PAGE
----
I'm assuming the lines are from the inbuilt switcher (I'm not using the VTx to power anything else and I have powered the VTx by a seperate battery as well as from the main flight pack during testing - the result is the same).

I first thought the heringbone lines were from something else in the setup, but if I simply replace the 500mW VTx with my own homebrewed 100mW VTx, the clarity is great and no lines.

Any ideas where I should go from here and any improvements I can make to the 500mW VTx?

I can make a short video and put it online if it will help.

Nigel.

Edited by Devonian

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Well this is a strange one. There are two stages of LC filtering on the internal VReg and so the ripple is very low. Plus, 3S LiPO power more efficient than 2S, so it should have less DC-DC noise.

But I have a hunch. What happens if you power the camera from another battery? That is, Tx on one battery, camera on another, with only a common ground between them. And to make it a fair test, both should use a 3S.

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I have done that.

I have tried powering it all from one pack and powering each item individually (as my cam is 12v) and the result is always the same.

I narrowed it down by just using the VTx and cam in 'stand alone' mode - in other words, only the VTx and cam on the bench and not in the plane (again powered from one source or individually). Tried with another 12v cam as well.

It's got me beat...

Nigel.

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It is a strange problem. Let's check the DC-DC for basic operation. On the top of the 5.8GHz Tx, near the power LED, are two pads labeled 5VDC +/-. Using your digital voltmeter, what is the measured voltage (x.xx format) when a 2S battery is used? What is it with the 3S battery?

Due to the DC-DC operation, the switching currents from the battery are high. So a good performing LiPO is needed. Do you have another freshly charged 3S LiPO, that is higher capacity rated, that you can try? If the lines change with a different 3S battery, then that may tell us something.

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OK I made several tests with just the VTx and camera.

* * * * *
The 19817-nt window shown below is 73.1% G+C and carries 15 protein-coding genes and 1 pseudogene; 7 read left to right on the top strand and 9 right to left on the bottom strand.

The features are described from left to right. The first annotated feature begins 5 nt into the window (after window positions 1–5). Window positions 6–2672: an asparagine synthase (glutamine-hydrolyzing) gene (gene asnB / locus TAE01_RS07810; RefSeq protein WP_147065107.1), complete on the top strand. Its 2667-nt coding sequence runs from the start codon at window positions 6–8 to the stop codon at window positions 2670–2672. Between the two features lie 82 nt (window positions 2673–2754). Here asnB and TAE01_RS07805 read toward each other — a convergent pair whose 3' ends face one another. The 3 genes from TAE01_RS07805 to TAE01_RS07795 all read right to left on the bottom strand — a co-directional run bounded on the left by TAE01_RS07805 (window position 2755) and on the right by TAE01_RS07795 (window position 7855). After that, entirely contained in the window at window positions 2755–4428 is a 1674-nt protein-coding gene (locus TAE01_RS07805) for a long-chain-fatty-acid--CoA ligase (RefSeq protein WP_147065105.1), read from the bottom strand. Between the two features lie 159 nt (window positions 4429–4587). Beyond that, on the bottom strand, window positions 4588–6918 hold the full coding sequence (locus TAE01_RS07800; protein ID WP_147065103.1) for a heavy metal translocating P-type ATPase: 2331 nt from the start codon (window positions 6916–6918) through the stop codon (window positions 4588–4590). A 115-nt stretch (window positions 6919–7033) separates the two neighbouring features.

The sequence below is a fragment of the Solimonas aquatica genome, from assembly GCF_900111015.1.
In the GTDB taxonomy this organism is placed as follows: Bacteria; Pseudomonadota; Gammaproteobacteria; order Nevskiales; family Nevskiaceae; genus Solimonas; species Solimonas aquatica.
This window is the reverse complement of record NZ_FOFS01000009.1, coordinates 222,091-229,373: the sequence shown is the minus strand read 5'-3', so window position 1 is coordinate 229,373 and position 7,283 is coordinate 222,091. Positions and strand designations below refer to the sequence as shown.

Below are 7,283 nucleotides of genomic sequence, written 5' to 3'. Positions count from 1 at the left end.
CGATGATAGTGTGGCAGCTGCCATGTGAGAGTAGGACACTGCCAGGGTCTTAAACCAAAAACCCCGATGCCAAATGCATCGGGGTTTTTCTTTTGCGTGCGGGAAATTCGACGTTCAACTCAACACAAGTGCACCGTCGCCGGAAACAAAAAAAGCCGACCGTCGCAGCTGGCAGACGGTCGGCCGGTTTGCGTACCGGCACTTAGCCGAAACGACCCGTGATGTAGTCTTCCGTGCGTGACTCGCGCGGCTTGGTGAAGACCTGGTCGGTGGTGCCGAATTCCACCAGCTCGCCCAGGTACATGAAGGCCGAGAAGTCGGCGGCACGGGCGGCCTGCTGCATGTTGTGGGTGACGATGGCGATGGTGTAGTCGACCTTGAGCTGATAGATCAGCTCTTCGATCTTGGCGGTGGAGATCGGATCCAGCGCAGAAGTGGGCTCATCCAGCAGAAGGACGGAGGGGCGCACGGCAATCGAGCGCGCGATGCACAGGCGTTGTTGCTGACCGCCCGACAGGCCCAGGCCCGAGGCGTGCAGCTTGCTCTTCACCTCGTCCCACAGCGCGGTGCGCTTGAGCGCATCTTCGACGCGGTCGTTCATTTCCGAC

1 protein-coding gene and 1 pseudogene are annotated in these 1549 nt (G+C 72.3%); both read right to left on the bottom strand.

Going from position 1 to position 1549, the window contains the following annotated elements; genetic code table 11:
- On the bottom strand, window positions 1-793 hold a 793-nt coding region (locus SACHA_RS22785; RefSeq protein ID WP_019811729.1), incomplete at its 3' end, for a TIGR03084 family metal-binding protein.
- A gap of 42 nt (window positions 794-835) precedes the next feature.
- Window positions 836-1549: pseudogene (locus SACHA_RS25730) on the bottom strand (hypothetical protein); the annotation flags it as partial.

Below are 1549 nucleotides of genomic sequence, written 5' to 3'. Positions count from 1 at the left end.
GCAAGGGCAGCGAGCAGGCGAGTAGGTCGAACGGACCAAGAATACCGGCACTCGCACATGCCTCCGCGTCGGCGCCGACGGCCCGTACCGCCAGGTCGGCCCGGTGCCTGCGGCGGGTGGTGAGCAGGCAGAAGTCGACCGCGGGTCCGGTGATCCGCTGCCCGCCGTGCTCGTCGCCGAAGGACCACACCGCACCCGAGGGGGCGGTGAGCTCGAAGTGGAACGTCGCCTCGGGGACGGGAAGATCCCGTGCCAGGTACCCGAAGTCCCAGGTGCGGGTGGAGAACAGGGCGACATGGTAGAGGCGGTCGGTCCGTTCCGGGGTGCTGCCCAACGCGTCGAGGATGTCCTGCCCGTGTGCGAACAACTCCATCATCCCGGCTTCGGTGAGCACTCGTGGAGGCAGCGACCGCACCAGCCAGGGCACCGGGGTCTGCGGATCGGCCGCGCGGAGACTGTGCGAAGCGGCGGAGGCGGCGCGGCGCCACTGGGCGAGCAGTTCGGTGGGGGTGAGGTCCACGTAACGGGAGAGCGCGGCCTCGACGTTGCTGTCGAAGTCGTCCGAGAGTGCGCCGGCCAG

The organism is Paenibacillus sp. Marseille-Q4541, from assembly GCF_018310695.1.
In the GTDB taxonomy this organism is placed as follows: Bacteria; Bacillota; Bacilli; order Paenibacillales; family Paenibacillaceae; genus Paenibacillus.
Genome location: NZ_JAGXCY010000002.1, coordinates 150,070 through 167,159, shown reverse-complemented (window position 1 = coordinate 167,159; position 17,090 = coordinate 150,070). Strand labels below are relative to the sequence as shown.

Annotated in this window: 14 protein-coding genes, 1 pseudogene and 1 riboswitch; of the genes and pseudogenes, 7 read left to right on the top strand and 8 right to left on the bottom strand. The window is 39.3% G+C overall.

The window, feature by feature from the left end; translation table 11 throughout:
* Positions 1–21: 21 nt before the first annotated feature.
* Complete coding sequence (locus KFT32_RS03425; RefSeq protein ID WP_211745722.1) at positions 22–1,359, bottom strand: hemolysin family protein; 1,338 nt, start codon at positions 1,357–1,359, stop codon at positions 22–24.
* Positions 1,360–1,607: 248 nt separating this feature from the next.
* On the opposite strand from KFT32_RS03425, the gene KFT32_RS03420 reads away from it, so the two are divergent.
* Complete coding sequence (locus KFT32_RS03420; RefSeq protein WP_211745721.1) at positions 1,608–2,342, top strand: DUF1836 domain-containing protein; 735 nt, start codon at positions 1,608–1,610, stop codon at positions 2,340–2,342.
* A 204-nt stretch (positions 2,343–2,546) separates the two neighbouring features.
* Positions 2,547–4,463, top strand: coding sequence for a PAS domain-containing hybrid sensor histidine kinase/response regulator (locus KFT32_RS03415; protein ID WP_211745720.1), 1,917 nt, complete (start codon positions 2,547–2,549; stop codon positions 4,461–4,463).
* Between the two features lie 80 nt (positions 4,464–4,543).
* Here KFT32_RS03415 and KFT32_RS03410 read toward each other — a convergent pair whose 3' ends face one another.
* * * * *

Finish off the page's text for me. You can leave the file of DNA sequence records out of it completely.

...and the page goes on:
I used a couple of good 2S and 3S LiPo's.

I also powered the VTx from a variable voltage, regulated PSU capable of 20A constant.

When the camera is seperately powered the results are:

On 1000MAh 2S it reads 5.08v and a 2300MAh 3S reads 5.11v

At all times the 5v I measured was pretty much rock solid at 5v whilst the camera was powered from the VTx.

The video I've attached shows my results whilst varying the VTx input voltage, with the camera powered from the VTx (the video result is the same when the camera is seperately powered).

It appears to get visibly bad at around 9.6v+, below that, it's quite acceptable.

Vimeo has done a job on it and it is not too easy to see the real problem, although it is evident.

The original appears much worse, but you can see what I mean...

Nigel.

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Thanks, that is good information. It suggests that the supply filtering needs attention. But the odd thing is that the symptom would normally occur at the lower voltage, rather than at higher voltage. But, let's ignore that for now.

Do you have any caps in your parts bins? Small value ceramic and large value electrolytic would be nice. If you have some, what values do you have to pick from?

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I thought a short video would show it better than I could explain.

I have a whole bin full of old circuit boards that I can scavenge components if I don't have them new.

What do you suggest?

Nigel.

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(1) On the side with the LED, install a 0805 size SMD ceramic cap across the 5V +/- pads. The value can be 0.047uF to 0.1uF. Do not use wire leads, install a SMD cap directly to the pads.

(2) On the side with the heatsink, install a electrolytic across the 5V +/- pads. For the initial test use a large value, such as 1000uF (10V or higher). Leads must be as short as possible (do NOT extend them with wires).

Note: If you don't have the recommended caps then tell me what you do have so that we can decide what to use instead.

If the additional caps solve the problem, then you can try reducing the 1000uF to a smaller value to see what you can get away with. Or, stick with the 1000uF if you don't need to reduce its physical size.

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OK, finally got some time to add the caps as suggested.

Used a 0.047uF SMD ceramic as in point 1 and a 1000uF 16V elecrolitic as in point 2 above.

No noticable difference I'm afraid :(

Nigel.

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Thanks for trying the cap mod. It was a long shot since the DC-DC power supply is heavily filtered (much more than necessary).

I spent a few hours over the weekend trying to duplicate the problem. It wasn't until today that I was able to reproduce it. The lines are caused by the DC-DC circuitry's close proximity to the RF module. I could not reproduce it at first because my engineering Tx has the two boards separated with about an inch of extra space (so that I can make easy test measurements). On a hunch I remounted the two boards in the normal configuration and then I saw the lines when a 12V power was used. Even so, they are hard for me to see. I suspect that not all of the Tx's will have the problem since it will depend on component variations.

Unfortunately it looks like it will require a new board layout to fully end the issue. So, other than reducing the input voltage, or using an external VReg or BEC for power, I don't have any simple electronic solutions at the moment. I'll continue to think about it, but please PM me so that we can work on a backup plan.